A dog is a wolf: What to feed your Corgis
Updated: Jan 7, 2022
The wolf is an ancestor to every dog breed. I would argue they are not just ancestors, but very close family, since 99% of the domestic canine genetic makeup is exactly like that of a wolf. They may look different on the outside, but they are the same on the inside. Canine teeth, gut and digestive physiology strongly support the idea that they are intended to subsist and thrive off live prey, fermented carrion, and scraps they forage for.
Dogs have hinged, powerful jaws along with canines and triangular shaped carnassial teeth for ripping and tearing flesh and crushing bones. While they might snack on the occasional wild berry, they don't have the typical molars for the grinding of plant material or a four-chamber stomach for the slow digestion and fermentation of complex carbs.
They also have a large stomach, a short digestive tract and very small cecum, perfect for consuming large amounts of high protein food in a short time period and for fast digestion and rapid absorption of nutrients. So why do 90% of dog owners feed their carnivore companions a dry kibble diet consisting of at least 60% carbs, very little moisture and minimal, low quality protein, mostly from plants?
To make a long story short: kibble was introduced in response to the high cost of meat during the Great Depression and was heavily promoted at the end of WWII when it gained popularity for its convenience, ease of distribution and low cost. So basically we give it to our dogs, not because it's good for them, but because it's convenient and cheap. And it's true, your dog will survive eating a kibble diet, but will they thrive? No, they will not.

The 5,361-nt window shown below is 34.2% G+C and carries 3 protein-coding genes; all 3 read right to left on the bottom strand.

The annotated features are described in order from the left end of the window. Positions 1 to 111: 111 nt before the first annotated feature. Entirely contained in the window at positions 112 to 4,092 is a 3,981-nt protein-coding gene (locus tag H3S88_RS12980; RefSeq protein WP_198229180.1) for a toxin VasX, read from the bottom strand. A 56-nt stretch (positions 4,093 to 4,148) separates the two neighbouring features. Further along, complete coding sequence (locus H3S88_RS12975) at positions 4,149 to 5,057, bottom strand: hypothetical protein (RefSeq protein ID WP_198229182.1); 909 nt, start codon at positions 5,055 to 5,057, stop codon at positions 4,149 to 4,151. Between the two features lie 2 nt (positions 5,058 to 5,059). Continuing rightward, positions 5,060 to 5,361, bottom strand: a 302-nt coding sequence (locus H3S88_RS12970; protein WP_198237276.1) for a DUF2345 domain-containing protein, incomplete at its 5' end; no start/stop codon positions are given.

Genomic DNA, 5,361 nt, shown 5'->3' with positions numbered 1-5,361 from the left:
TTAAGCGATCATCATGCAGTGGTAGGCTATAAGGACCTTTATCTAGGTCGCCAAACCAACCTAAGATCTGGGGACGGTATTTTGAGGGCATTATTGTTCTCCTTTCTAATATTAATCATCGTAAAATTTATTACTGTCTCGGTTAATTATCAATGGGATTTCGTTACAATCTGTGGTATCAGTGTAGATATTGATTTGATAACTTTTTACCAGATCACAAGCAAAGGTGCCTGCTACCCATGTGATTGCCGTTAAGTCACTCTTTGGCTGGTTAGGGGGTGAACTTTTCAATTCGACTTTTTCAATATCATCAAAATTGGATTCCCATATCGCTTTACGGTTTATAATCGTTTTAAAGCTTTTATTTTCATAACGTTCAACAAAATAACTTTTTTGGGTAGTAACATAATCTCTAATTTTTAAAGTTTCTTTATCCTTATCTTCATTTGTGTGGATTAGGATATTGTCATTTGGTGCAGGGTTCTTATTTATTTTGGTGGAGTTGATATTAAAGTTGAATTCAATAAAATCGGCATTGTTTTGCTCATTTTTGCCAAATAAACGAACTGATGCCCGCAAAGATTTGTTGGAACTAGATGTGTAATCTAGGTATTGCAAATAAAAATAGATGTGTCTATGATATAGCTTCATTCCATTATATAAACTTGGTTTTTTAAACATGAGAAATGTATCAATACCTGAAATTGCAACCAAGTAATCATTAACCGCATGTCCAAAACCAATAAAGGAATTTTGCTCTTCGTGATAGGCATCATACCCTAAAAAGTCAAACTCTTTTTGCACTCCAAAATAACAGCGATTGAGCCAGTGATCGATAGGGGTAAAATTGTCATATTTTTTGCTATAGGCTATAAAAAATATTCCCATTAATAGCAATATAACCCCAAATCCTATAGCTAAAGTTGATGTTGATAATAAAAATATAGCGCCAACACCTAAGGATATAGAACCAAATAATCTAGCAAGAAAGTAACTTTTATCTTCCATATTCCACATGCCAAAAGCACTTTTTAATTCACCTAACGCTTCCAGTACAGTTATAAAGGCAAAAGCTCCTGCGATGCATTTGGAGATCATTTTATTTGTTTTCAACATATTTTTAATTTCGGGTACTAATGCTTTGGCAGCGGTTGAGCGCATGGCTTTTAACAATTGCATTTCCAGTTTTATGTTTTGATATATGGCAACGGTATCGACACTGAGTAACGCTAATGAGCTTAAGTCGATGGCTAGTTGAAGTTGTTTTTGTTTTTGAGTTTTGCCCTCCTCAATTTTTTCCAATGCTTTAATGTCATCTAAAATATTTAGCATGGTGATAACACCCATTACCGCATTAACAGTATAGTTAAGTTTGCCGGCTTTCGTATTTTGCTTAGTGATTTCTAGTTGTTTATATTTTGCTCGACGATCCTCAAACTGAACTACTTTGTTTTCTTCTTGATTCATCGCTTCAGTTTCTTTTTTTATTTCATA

Chronic degenerative diseases, auto-immune diseases, allergies, kidney, pancreatic and liver disease are all rampant within our pet populations and cancer rates continue to skyrocket. A study conducted in Stockholm showed that young animals fed a cooked, processed diet, like kibble, initially appeared healthy, but once they reached maturity, they began to rapidly age and develop degenerative disease symptoms. The control group that was raised on a raw, uncooked diet did not age as fast and showed no degenerative disease symptoms but remained healthy. There are many other studies that show the same type of results.
Not only is kibble not a good nutritional source for dogs, but it is full of toxins. These include aflatoxins, heterocyclic amines, acrylamides, and most recently discovered, polybrominated diphenyl ethers. I'm not a chemistry major, but I know that all of these toxins are considered carcinogens and it's why I call these foods "Cancer Kibble," and I don't feed then to my pets.
Commercial kibbles not only harbor harmful toxins, they are also stripped of much of their nutrient value, becoming a "dead" food product. Some well-meaning pet owners go to the expense of buying "high quality" "grain free" kibbles that claim to be all natural and even organic, but buyer beware. Even though these expensive commercial kibbles contain high quality ingredients with no preservatives, fillers or additives, they are still going through a cooking process which ultimately nullifies much of the nutritional value these quality ingredients would have contributed.